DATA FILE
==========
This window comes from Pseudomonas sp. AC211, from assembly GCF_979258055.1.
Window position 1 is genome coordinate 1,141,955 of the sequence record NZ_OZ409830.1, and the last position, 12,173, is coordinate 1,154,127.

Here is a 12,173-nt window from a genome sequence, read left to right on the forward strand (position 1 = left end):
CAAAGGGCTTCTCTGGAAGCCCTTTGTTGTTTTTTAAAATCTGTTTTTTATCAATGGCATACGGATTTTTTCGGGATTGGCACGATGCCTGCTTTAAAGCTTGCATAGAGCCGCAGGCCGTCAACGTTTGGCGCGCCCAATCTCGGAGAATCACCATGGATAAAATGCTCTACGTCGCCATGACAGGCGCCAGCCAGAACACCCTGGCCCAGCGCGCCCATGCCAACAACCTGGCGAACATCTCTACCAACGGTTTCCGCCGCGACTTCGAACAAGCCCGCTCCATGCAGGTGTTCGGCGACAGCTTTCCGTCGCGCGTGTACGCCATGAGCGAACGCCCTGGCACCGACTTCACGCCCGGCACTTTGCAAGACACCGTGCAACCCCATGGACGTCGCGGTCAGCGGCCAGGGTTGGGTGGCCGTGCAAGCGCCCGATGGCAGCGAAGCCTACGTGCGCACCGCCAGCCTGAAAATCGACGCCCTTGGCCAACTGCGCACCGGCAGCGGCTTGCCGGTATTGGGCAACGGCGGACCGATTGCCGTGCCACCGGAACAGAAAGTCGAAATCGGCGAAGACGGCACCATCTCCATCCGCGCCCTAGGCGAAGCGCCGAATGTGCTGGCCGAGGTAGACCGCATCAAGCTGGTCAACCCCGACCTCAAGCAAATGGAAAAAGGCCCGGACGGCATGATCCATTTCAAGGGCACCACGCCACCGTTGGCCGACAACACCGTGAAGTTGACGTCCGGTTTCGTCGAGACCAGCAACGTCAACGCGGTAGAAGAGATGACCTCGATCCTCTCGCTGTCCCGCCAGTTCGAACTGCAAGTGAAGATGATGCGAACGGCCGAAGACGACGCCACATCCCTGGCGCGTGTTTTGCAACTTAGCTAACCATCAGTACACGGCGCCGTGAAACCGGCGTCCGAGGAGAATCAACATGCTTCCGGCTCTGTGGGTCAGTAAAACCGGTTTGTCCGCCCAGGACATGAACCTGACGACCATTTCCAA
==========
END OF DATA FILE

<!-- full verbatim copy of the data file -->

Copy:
This window comes from Pseudomonas sp. AC211, from assembly GCF_979258055.1.
Window position 1 is genome coordinate 1,141,955 of the sequence record NZ_OZ409830.1, and the last position, 12,173, is coordinate 1,154,127.

Here is a 12,173-nt window from a genome sequence, read left to right on the forward strand (position 1 = left end):
CAAAGGGCTTCTCTGGAAGCCCTTTGTTGTTTTTTAAAATCTGTTTTTTATCAATGGCATACGGATTTTTTCGGGATTGGCACGATGCCTGCTTTAAAGCTTGCATAGAGCCGCAGGCCGTCAACGTTTGGCGCGCCCAATCTCGGAGAATCACCATGGATAAAATGCTCTACGTCGCCATGACAGGCGCCAGCCAGAACACCCTGGCCCAGCGCGCCCATGCCAACAACCTGGCGAACATCTCTACCAACGGTTTCCGCCGCGACTTCGAACAAGCCCGCTCCATGCAGGTGTTCGGCGACAGCTTTCCGTCGCGCGTGTACGCCATGAGCGAACGCCCTGGCACCGACTTCACGCCCGGCACTTTGCAAGACACCGTGCAACCCCATGGACGTCGCGGTCAGCGGCCAGGGTTGGGTGGCCGTGCAAGCGCCCGATGGCAGCGAAGCCTACGTGCGCACCGCCAGCCTGAAAATCGACGCCCTTGGCCAACTGCGCACCGGCAGCGGCTTGCCGGTATTGGGCAACGGCGGACCGATTGCCGTGCCACCGGAACAGAAAGTCGAAATCGGCGAAGACGGCACCATCTCCATCCGCGCCCTAGGCGAAGCGCCGAATGTGCTGGCCGAGGTAGACCGCATCAAGCTGGTCAACCCCGACCTCAAGCAAATGGAAAAAGGCCCGGACGGCATGATCCATTTCAAGGGCACCACGCCACCGTTGGCCGACAACACCGTGAAGTTGACGTCCGGTTTCGTCGAGACCAGCAACGTCAACGCGGTAGAAGAGATGACCTCGATCCTCTCGCTGTCCCGCCAGTTCGAACTGCAAGTGAAGATGATGCGAACGGCCGAAGACGACGCCACATCCCTGGCGCGTGTTTTGCAACTTAGCTAACCATCAGTACACGGCGCCGTGAAACCGGCGTCCGAGGAGAATCAACATGCTTCCGGCTCTGTGGGTCAGTAAAACCGGTTTGTCCGCCCAGGACATGAACCTGACGACCATTTCCAA